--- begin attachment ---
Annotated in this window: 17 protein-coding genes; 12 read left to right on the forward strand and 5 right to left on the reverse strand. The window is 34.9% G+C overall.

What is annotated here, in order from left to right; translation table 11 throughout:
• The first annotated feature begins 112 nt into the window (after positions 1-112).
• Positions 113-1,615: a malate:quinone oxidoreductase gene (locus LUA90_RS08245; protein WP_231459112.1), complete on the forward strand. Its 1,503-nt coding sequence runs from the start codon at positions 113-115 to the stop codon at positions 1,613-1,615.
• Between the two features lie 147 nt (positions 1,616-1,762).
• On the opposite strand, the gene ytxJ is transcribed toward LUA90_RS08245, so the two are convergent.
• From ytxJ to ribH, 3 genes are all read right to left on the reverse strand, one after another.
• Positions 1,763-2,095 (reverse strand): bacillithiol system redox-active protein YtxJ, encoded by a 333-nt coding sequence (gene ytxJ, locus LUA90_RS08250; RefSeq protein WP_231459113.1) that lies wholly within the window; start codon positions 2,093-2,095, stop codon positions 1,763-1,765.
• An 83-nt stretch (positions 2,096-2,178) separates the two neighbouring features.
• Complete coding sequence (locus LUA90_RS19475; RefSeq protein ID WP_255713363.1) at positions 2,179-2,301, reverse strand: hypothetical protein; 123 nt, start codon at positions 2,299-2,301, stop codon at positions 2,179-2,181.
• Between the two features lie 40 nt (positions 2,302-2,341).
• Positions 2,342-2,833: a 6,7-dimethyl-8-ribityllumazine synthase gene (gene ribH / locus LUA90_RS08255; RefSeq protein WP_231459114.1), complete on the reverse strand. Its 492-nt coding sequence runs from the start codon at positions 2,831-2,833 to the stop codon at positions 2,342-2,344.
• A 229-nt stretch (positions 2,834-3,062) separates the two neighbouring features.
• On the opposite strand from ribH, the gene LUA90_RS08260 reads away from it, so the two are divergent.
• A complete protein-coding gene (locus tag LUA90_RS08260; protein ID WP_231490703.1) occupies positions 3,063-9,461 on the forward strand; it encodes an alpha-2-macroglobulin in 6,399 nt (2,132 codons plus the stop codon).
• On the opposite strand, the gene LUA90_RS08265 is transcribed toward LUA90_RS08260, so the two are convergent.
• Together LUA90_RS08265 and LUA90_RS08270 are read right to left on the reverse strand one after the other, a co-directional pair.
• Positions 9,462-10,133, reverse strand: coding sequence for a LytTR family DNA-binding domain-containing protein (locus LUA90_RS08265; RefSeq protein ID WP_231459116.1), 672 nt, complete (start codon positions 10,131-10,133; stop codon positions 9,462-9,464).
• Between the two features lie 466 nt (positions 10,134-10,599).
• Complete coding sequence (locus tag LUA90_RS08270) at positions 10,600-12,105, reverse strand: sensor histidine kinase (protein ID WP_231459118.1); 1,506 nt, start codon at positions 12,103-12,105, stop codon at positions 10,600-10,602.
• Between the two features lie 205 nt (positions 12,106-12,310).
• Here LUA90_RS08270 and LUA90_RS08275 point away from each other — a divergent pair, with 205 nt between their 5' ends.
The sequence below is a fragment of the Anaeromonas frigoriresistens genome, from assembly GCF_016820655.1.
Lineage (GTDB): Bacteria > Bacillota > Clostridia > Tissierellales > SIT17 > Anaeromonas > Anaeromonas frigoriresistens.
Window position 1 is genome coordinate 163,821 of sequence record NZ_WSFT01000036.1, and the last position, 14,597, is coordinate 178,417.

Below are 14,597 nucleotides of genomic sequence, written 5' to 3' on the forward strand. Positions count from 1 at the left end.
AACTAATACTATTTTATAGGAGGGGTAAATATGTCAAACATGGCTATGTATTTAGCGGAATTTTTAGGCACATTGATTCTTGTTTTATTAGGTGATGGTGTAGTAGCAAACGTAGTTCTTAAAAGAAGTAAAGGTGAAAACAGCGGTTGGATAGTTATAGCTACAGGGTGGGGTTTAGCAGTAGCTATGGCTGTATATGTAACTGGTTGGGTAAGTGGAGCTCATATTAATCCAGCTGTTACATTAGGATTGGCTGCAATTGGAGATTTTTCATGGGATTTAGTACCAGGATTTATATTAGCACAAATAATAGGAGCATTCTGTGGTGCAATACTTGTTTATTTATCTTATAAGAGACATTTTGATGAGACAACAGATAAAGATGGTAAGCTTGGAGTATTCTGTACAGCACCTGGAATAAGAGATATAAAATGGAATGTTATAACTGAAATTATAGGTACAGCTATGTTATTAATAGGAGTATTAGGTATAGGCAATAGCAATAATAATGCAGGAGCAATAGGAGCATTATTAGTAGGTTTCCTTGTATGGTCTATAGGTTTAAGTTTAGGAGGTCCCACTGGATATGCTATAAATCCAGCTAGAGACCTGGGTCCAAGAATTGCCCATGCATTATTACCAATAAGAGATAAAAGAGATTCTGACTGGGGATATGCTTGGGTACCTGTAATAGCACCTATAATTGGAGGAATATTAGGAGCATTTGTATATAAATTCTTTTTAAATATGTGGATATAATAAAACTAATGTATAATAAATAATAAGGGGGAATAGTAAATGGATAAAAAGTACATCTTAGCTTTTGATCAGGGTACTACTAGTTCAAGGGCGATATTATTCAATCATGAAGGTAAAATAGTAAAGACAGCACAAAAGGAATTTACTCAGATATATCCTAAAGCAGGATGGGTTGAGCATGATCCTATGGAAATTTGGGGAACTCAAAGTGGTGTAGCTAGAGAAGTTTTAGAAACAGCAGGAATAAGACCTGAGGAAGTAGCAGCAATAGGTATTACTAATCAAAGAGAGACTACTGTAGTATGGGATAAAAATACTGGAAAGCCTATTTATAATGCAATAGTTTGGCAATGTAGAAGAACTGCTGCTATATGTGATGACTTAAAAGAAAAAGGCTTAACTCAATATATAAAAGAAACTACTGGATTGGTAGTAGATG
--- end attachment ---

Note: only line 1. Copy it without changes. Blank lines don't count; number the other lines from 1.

Annotated in this window: 17 protein-coding genes; 12 read left to right on the forward strand and 5 right to left on the reverse strand. The window is 34.9% G+C overall.